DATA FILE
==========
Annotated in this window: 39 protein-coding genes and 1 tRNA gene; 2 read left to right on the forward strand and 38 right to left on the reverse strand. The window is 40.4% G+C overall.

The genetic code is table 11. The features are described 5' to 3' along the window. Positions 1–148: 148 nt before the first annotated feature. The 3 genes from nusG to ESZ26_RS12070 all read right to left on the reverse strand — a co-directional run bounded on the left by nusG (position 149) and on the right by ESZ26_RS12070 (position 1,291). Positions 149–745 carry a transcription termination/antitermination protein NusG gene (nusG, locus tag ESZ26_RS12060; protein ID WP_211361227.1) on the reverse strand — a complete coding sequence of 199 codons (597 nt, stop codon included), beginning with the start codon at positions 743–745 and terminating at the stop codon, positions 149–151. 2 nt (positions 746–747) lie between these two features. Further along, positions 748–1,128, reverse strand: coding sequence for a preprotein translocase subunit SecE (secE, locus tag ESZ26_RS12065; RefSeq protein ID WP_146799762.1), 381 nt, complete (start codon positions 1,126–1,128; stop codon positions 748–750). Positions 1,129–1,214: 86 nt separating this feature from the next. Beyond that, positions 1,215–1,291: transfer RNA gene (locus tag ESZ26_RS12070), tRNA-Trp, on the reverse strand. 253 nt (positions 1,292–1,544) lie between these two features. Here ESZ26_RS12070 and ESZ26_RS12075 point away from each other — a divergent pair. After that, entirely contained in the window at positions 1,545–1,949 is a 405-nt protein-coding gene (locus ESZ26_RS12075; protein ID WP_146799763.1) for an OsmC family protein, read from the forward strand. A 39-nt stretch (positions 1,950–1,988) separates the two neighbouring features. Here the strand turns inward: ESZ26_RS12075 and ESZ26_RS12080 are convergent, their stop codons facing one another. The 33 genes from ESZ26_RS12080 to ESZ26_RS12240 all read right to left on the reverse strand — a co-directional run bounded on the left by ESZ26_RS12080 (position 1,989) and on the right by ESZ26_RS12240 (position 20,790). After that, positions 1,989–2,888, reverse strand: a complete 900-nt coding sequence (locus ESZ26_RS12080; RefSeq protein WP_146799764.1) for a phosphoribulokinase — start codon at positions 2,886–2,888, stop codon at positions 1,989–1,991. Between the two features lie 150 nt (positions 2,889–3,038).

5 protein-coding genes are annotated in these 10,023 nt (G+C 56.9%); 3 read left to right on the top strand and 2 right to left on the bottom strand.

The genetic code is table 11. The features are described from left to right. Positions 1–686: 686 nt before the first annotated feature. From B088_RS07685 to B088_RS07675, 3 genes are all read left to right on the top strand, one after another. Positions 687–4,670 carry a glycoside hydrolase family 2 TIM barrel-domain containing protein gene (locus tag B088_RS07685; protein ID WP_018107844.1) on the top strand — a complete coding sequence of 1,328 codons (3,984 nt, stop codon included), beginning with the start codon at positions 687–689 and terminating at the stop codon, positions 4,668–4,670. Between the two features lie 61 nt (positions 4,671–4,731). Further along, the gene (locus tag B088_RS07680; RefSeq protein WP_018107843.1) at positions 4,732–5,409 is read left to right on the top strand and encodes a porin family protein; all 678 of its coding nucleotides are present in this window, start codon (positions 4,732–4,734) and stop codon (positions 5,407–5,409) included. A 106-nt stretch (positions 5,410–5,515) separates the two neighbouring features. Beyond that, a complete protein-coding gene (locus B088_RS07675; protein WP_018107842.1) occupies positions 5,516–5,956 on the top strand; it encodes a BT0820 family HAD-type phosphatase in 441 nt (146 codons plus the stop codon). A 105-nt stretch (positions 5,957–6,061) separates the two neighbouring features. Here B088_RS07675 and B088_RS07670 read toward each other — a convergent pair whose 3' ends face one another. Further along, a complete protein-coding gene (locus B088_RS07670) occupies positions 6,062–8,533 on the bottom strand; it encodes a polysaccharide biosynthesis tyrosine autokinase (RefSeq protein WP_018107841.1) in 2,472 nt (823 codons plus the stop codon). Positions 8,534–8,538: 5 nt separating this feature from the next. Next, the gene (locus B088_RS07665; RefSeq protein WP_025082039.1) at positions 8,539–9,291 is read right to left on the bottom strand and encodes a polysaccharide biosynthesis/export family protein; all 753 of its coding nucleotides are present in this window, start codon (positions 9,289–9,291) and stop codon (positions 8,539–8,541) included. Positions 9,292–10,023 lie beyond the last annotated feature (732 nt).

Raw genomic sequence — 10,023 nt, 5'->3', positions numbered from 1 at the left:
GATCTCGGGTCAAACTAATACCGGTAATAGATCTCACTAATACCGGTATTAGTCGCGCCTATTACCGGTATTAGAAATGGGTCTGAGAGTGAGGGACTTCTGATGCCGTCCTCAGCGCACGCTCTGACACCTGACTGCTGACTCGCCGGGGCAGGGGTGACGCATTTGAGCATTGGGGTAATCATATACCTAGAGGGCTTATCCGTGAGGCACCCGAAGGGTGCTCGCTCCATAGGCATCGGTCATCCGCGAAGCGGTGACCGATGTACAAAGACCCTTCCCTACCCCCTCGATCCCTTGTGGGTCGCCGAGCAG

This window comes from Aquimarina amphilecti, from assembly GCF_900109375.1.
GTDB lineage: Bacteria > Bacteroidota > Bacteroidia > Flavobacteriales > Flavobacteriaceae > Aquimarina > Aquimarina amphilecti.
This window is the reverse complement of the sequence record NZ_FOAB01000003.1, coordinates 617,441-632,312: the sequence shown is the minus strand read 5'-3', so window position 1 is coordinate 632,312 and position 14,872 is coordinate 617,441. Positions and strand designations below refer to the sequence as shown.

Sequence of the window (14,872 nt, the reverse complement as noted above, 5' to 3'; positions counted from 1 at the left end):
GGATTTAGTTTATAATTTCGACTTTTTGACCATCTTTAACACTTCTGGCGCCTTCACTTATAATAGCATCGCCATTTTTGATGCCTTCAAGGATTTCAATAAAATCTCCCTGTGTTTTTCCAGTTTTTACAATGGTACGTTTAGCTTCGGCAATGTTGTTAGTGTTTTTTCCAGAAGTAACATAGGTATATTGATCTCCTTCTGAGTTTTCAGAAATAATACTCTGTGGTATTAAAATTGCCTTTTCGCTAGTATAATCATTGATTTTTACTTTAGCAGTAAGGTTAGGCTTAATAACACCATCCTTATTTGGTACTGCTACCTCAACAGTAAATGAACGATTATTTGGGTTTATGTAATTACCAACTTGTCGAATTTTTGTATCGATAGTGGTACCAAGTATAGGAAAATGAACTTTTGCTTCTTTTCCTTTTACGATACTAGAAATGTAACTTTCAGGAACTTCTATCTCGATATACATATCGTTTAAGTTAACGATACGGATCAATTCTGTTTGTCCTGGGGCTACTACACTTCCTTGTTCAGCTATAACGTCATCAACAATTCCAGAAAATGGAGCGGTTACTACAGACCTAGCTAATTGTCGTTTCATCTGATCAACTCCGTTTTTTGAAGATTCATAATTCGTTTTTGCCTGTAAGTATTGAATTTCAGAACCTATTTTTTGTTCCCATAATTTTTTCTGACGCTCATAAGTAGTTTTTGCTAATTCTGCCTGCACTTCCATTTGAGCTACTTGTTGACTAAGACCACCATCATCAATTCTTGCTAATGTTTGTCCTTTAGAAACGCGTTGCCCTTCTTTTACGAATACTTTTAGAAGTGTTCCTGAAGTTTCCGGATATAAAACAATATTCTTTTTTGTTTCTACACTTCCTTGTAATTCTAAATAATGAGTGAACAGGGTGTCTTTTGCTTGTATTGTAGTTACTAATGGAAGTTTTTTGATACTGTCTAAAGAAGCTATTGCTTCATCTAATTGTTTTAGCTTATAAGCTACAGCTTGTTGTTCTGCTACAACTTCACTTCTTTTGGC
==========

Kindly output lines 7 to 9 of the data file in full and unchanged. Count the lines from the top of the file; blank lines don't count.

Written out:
This window comes from Aquimarina amphilecti, from assembly GCF_900109375.1.
GTDB lineage: Bacteria > Bacteroidota > Bacteroidia > Flavobacteriales > Flavobacteriaceae > Aquimarina > Aquimarina amphilecti.
This window is the reverse complement of the sequence record NZ_FOAB01000003.1, coordinates 617,441-632,312: the sequence shown is the minus strand read 5'-3', so window position 1 is coordinate 632,312 and position 14,872 is coordinate 617,441. Positions and strand designations below refer to the sequence as shown.